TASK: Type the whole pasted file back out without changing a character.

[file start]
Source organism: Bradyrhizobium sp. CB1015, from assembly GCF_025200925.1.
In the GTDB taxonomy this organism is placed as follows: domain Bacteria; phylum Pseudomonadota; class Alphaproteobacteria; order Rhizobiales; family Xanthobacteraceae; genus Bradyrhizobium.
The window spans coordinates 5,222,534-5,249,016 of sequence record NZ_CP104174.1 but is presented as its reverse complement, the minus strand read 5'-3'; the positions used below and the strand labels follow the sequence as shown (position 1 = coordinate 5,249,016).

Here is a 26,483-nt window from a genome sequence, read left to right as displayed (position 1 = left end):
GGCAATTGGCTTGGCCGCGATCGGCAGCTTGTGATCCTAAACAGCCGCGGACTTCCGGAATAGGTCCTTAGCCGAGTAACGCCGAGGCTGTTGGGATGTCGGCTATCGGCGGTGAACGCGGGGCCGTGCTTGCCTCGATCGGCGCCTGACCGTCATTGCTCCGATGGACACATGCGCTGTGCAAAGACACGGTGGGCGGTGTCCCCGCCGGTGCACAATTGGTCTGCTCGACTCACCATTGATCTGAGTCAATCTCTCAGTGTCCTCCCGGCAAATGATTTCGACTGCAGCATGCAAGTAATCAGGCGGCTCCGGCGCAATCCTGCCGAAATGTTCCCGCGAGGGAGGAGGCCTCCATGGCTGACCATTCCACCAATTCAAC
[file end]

Source organism: Bradyrhizobium sp. CB1015, from assembly GCF_025200925.1.
In the GTDB taxonomy this organism is placed as follows: domain Bacteria; phylum Pseudomonadota; class Alphaproteobacteria; order Rhizobiales; family Xanthobacteraceae; genus Bradyrhizobium.
The window spans coordinates 5,222,534-5,249,016 of sequence record NZ_CP104174.1 but is presented as its reverse complement, the minus strand read 5'-3'; the positions used below and the strand labels follow the sequence as shown (position 1 = coordinate 5,249,016).

Here is a 26,483-nt window from a genome sequence, read left to right as displayed (position 1 = left end):
GGCAATTGGCTTGGCCGCGATCGGCAGCTTGTGATCCTAAACAGCCGCGGACTTCCGGAATAGGTCCTTAGCCGAGTAACGCCGAGGCTGTTGGGATGTCGGCTATCGGCGGTGAACGCGGGGCCGTGCTTGCCTCGATCGGCGCCTGACCGTCATTGCTCCGATGGACACATGCGCTGTGCAAAGACACGGTGGGCGGTGTCCCCGCCGGTGCACAATTGGTCTGCTCGACTCACCATTGATCTGAGTCAATCTCTCAGTGTCCTCCCGGCAAATGATTTCGACTGCAGCATGCAAGTAATCAGGCGGCTCCGGCGCAATCCTGCCGAAATGTTCCCGCGAGGGAGGAGGCCTCCATGGCTGACCATTCCACCAATTCAAC